Strain still evident in the logistics sector during February 2024

After declining abruptly in January, the Ctrack Transport and Freight Index (Ctrack TFI) subsided further in February to an index level of 118.6, a drop of 0.8% compared to January’s level of 119.6 and the lowest since February 2023.

Although the pace of decline has subsided compared to January, the heavy-weighted road and rail freight sectors were the main drivers of the further deterioration. However, despite a further drop on a monthly basis, the Ctrack TFI is still 2.5% above year-ago levels.

In February, four of the six sub-sectors declined on a monthly basis (see graph 2), with only the sea and air freight sectors expanding. However, compared to a year earlier, four of the subsectors still increased, with only road and air freight contracting. While the interdependence and intertwined nature of the logistics sector soften the overall impact of weakness in some sub-sectors, the sector remains overall on the back foot and in urgent need of intervention and structural reform. 

Recent developments are encouraging, including the approval of the Freight Logistics Roadmap, the appointment of a permanent board for Transnet National Ports Authority, the passing of the Economic Regulation of Transport Bill and the publication of a draft network statement detailing how private sector access will be governed. While industry reacted negatively to the level of the proposed tariffs included in the statement, at least, the option for private sector participation is on the table and negotiations could be forthcoming. 

In a report titled ‘Decarbonising South Africa’s Transport Sector’ published in 2023, based on research done as part of the Climate Pathways and Just Transition Project run by the National Business Initiative (NBI), in partnership with Business Unity South Africa and Boston Consulting Group, the conclusion was reached that for South Africa to cut greenhouse gases (GHGs) in the transport sector to net-zero by 2050, among other recommendations, between 15% to 20% of road traffic must move to rail. This shift, the report noted will also be key in addressing road congestion and improving the efficiency of the overall transport system.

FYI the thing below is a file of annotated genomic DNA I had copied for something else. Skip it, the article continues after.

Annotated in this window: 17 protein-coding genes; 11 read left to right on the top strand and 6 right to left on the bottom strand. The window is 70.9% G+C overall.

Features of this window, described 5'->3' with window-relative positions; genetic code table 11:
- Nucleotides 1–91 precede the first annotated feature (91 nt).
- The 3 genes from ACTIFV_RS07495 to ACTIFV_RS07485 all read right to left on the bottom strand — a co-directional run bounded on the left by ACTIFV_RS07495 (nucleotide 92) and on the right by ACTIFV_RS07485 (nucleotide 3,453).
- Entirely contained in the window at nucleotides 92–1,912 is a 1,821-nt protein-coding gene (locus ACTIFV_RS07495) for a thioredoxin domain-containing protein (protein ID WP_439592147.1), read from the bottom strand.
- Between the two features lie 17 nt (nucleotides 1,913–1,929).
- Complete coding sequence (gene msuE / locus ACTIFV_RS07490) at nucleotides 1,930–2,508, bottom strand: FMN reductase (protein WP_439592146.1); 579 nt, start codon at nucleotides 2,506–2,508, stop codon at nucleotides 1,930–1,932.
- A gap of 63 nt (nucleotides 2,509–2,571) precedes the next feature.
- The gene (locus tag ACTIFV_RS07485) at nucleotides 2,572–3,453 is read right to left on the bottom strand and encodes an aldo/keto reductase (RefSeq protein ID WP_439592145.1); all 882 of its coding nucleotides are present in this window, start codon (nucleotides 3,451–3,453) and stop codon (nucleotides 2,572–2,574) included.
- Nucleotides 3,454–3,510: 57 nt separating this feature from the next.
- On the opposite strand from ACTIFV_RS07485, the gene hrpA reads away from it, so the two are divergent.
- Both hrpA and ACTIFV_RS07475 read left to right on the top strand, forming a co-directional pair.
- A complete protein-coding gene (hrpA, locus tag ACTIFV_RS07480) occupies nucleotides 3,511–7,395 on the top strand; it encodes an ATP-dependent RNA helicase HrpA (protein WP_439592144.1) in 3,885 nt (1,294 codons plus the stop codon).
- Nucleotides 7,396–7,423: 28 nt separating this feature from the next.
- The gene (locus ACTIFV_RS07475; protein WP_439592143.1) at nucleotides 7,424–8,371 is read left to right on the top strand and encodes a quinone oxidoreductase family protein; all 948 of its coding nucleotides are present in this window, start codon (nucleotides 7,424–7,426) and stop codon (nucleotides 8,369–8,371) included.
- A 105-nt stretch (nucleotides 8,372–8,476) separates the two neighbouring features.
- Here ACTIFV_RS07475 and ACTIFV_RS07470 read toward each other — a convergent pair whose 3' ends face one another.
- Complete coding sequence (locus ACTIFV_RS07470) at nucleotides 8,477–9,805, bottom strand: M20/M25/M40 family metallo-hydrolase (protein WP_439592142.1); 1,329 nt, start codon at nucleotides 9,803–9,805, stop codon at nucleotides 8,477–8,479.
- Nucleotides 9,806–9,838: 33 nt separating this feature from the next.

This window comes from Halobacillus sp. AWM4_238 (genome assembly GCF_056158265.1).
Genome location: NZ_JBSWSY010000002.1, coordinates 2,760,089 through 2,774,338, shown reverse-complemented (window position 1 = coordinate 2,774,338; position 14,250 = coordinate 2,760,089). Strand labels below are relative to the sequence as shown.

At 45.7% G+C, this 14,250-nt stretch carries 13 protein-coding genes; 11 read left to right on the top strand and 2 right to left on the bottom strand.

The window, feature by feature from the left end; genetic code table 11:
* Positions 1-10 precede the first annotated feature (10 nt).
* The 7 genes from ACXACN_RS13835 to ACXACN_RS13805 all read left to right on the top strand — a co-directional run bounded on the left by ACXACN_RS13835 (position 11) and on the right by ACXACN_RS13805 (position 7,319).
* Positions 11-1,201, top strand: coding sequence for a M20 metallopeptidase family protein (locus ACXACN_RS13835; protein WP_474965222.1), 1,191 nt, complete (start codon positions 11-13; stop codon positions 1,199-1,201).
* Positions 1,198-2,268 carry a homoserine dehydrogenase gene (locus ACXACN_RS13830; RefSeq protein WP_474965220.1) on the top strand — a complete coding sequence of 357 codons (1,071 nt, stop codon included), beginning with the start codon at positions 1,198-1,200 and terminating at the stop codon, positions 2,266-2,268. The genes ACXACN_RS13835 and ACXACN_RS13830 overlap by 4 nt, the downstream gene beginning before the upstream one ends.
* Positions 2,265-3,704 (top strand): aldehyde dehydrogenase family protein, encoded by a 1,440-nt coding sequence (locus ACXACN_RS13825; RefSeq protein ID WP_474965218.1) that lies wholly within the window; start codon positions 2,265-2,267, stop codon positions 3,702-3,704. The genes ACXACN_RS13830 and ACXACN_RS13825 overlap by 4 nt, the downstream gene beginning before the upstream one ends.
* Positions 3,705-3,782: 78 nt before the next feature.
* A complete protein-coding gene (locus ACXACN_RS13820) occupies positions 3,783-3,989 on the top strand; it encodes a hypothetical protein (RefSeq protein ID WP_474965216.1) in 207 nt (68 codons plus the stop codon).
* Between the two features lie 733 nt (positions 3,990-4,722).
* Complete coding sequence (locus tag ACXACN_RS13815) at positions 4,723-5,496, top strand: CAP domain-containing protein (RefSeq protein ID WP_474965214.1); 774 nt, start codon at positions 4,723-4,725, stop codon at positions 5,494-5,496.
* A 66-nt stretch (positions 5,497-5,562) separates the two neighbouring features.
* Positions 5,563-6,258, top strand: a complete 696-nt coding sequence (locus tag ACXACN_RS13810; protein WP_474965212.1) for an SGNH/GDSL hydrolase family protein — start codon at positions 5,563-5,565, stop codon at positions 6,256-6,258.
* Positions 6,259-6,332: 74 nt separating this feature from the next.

While some progress has been made to stem the deterioration in rail freight, among others, the approval of the Freight Logistics Roadmap, that provides a clear reform path towards resolving immediate operational challenges driving the decline of rail and ports and outlining interventions required to fundamentally restructure the logistics sector through policy and legislative interventions, a long road is ahead and any notable impact of interventions is only likely to be seen in the medium term.

Following five years of annual declines (2018-2022), rail freight payload increased by 2.5% in 2023, off an extremely low base and clearly continuing to underperform given ongoing challenges plaguing the sector. Among others large-scale theft of copper cables, insufficient maintenance, lack of locomotives, corruption, derailments, and vandalism on freight trains are common and hampering the sector’s performance. 

On the other hand, the road freight sector, which has grown notably in recent years and now accounts for 84.5% of all freight payload in South Africa, had experienced multiple headwinds during 2023, but still managed to increase by 1.5% in 2023, compared to growth of 21.7% and 8.9% in 2022 and 2021, respectively. The sub-sector remains the backbone of logistics in South Africa, although it comes at a cost to the economy, as transport via road remains notably more expensive than transport via rail.

Both the road and rail freight sub-sectors subsided in February, signalling that many challenges remain in the early months of 2024. The rail freight sub-sector declined by 3.0% m/m in February, following on hefty drop in January, taking the index almost 10% lower compared to end-2023. Road freight declined by 1.0% on a monthly basis in February, the fourth consecutive monthly decline.